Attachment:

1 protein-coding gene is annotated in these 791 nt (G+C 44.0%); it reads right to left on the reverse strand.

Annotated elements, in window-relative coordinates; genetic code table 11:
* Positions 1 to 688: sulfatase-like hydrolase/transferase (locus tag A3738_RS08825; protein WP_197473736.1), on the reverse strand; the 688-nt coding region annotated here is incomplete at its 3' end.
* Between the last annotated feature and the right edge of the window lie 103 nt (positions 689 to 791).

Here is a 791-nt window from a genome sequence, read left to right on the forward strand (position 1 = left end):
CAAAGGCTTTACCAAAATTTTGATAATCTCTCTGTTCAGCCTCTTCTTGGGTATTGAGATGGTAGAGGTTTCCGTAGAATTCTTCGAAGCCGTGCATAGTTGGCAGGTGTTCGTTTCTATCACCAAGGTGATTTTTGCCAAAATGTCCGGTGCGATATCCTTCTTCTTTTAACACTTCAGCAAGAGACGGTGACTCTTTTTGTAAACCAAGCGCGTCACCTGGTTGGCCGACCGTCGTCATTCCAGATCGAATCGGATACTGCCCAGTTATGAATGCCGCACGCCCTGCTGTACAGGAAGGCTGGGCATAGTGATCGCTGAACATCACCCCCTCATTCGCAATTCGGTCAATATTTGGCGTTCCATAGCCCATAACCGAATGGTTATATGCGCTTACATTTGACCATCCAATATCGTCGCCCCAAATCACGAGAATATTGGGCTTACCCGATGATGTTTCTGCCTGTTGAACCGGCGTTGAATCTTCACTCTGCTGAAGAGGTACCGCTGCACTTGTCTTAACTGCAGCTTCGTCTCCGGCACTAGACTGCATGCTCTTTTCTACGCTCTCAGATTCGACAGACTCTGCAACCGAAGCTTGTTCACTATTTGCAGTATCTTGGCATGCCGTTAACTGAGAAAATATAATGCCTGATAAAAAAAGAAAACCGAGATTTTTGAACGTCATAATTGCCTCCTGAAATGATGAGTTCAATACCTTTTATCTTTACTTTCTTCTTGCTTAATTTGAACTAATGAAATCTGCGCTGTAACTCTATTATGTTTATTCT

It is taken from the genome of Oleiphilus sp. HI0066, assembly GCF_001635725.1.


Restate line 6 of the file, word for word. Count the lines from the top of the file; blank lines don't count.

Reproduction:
CAAAGGCTTTACCAAAATTTTGATAATCTCTCTGTTCAGCCTCTTCTTGGGTATTGAGATGGTAGAGGTTTCCGTAGAATTCTTCGAAGCCGTGCATAGTTGGCAGGTGTTCGTTTCTATCACCAAGGTGATTTTTGCCAAAATGTCCGGTGCGATATCCTTCTTCTTTTAACACTTCAGCAAGAGACGGTGACTCTTTTTGTAAACCAAGCGCGTCACCTGGTTGGCCGACCGTCGTCATTCCAGATCGAATCGGATACTGCCCAGTTATGAATGCCGCACGCCCTGCTGTACAGGAAGGCTGGGCATAGTGATCGCTGAACATCACCCCCTCATTCGCAATTCGGTCAATATTTGGCGTTCCATAGCCCATAACCGAATGGTTATATGCGCTTACATTTGACCATCCAATATCGTCGCCCCAAATCACGAGAATATTGGGCTTACCCGATGATGTTTCTGCCTGTTGAACCGGCGTTGAATCTTCACTCTGCTGAAGAGGTACCGCTGCACTTGTCTTAACTGCAGCTTCGTCTCCGGCACTAGACTGCATGCTCTTTTCTACGCTCTCAGATTCGACAGACTCTGCAACCGAAGCTTGTTCACTATTTGCAGTATCTTGGCATGCCGTTAACTGAGAAAATATAATGCCTGATAAAAAAAGAAAACCGAGATTTTTGAACGTCATAATTGCCTCCTGAAATGATGAGTTCAATACCTTTTATCTTTACTTTCTTCTTGCTTAATTTGAACTAATGAAATCTGCGCTGTAACTCTATTATGTTTATTCT